The advent of Massive Open Online Courses (MOOCs) brings new opportunities for academics and students.

Dr Samantha Battams, Associate Professor and Program Director of Public Health at Torrens University Australia, was involved last year in developing the University of Geneva MOOC, ‘Global Health: An Interdisciplinary Overview’.

The course – which can still be accessed here – was part of the first run of MOOCs developed by the University. Below is Dr Battams’ detailed overview of the process and outcomes of the course, which concludes that it is a useful, disruptive innovation that Australian universities should consider embracing.

She says:

“It is an opportunity for universities and academics to test their capabilities and explore ways to engage a general audience in an online, student-centric learning environment.

MOOCs also have the potential for democratisation of learning and intercultural learning. Branding and visibility for universities internationally is also an aspect of MOOCs.”

(Croakey would like to hear from any other Australian academics who have been involved in developing MOOC courses in the health and medical fields.)

Samantha Battams writes:

The course was developed across 6 months and resulted in an 8-week online global health course ran through the Coursera platform.

This included the development of a course guide, identification of key and optional readings, obtaining copyright permissions, weekly interactive learning activities and assessment, peer assessment activity, liaising with 36 presenters – a third of which were from international organisations and NGOs based in Geneva, negotiating intellectual property contracts, and placing the course online.

The course received positive feedback from colleagues and a highly culturally diverse group of students from across 175 countries. Students were also diverse in terms of educational background; whilst a large majority had Masters and Doctoral degrees, over 10% had no tertiary (or even secondary) education.

The challenges and positive aspects of developing this course are explored, along with the rationale for its development and the motivation of student participants. These included the diversity of the students, peer assessment, partnerships developed through the course development and implementation stages, technical issues, and pulling together a range of presenters working across disciplines.

The mission of the Coursera platform is that “everyone has access to a world-class education.” According to one estimate, the mean number of participants in a MOOC is 33,000 (Kolowich, 2013).

However, there are claims that MOOCs will not expand education in developing countries (Bates, 2012). This is partly due to the “digital divide’’ – where only 31% of the population is online in low income countries (ITU, 2013).

MOOCs provide the rare opportunity to reach a large number of students in a diverse range of countries. MOOCs have nevertheless been criticised for ‘’neo-colonialism’’ where only some control knowledge (Altbach, 2014).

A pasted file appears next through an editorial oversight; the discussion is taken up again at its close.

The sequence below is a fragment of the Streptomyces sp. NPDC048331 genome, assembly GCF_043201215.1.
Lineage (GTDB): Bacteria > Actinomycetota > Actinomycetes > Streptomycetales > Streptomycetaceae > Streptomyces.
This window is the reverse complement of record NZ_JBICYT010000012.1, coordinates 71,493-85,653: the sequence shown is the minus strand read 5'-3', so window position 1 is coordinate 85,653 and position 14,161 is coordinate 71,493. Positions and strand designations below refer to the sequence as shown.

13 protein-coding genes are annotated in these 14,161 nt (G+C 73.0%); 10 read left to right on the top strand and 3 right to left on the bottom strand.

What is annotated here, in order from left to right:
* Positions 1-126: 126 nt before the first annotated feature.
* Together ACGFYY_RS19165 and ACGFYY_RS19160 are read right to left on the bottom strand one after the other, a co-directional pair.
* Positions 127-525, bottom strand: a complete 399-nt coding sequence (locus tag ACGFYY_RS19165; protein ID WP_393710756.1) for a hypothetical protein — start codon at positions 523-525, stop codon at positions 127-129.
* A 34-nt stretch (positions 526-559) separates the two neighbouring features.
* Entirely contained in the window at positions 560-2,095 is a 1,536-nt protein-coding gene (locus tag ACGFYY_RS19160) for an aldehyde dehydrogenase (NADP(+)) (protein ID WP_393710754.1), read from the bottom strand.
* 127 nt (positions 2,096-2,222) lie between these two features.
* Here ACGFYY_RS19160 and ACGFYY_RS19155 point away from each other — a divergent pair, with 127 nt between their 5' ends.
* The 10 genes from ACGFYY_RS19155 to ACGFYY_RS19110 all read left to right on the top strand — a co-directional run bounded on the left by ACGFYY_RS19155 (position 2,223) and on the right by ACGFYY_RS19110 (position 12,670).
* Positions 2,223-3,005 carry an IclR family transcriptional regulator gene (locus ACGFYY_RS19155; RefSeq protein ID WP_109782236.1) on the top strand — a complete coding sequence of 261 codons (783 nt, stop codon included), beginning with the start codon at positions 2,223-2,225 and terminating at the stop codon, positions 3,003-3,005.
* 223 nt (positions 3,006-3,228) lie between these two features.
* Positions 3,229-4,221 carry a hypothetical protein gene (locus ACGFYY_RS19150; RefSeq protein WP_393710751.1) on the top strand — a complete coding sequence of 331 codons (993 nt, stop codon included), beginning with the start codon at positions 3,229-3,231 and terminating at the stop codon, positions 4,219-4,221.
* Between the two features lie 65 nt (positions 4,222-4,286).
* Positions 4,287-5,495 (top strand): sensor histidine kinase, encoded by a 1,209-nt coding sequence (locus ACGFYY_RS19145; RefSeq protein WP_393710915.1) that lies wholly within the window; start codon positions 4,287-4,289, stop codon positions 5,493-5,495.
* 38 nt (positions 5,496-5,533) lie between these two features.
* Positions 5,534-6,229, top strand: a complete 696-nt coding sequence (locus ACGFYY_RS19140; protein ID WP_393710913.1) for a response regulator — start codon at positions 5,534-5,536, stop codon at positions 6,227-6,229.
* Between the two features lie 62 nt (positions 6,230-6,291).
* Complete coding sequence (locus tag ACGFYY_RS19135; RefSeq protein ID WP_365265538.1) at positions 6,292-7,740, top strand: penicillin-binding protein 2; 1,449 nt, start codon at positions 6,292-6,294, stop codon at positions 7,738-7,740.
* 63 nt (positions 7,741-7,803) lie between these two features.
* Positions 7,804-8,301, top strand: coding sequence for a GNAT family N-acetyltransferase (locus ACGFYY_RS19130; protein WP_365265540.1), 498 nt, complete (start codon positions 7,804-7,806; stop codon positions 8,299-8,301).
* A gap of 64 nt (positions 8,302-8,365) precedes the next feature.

In the UNIGE global health course, only one presenter was from emerging economy. However, there were also gendered patterns when it came to teachers and students; only 19% of presenters were female, whilst 60% of participants were female (on average 60% of Coursera students are male).

MOOCs have also been criticised for low completion rates (average 10%), a lack of certification (no market value) and the fact that they can be based on old pedagogies – e.g. ‘’drill and grill’’ behaviourist pedagogy (Daniel, 2012).

There are also philanthropic as well as business motivations for their development (Yuan & Powell, 2013). However, most MOOC professors/developers think that courses are as academically rigorous as regular university courses (Kolowich, 2013)

The UNIGE course
The UNIGE MOOC on global health was the second only Coursera course on Global Health – and ran concurrently with the first (Uni of Copenhangen). The course was developed across 6 months, whereas the average time taken to develop a MOOC is around 1.5 years.

I was employed as a Course Director (1 x day week during the development stage, and half time during its implementation), and there was also a half time course assistant. An advisory group oversaw the process – this consisted of UNIGE staff; Professor Louis Loutan, Professor Antoine Geissbuhler, Dr Slim Slama, Dr Didier Wernli, Dr Ruiz de Castaneda, Dr Pablo Achard, as well as myself.

There were various motivations for the development of the MOOC. The university wished to develop a common activity on global health across disciplines following a previous mapping exercise of global health activity across the university, gauge interest in a new Masters of Global Health and market/promote the visibility of the university.

There was also an element of ’herd instinct’ (Daniel 2012) in its development –the MOOC phenomenon had just reached Switzerland and the prestigious EPFL had just joined Coursera. Its development was also a directive from the Rector (Vice-Chancellor). It was one of the first four MOOCs for the university, the topics and timing being ‘’top down’’.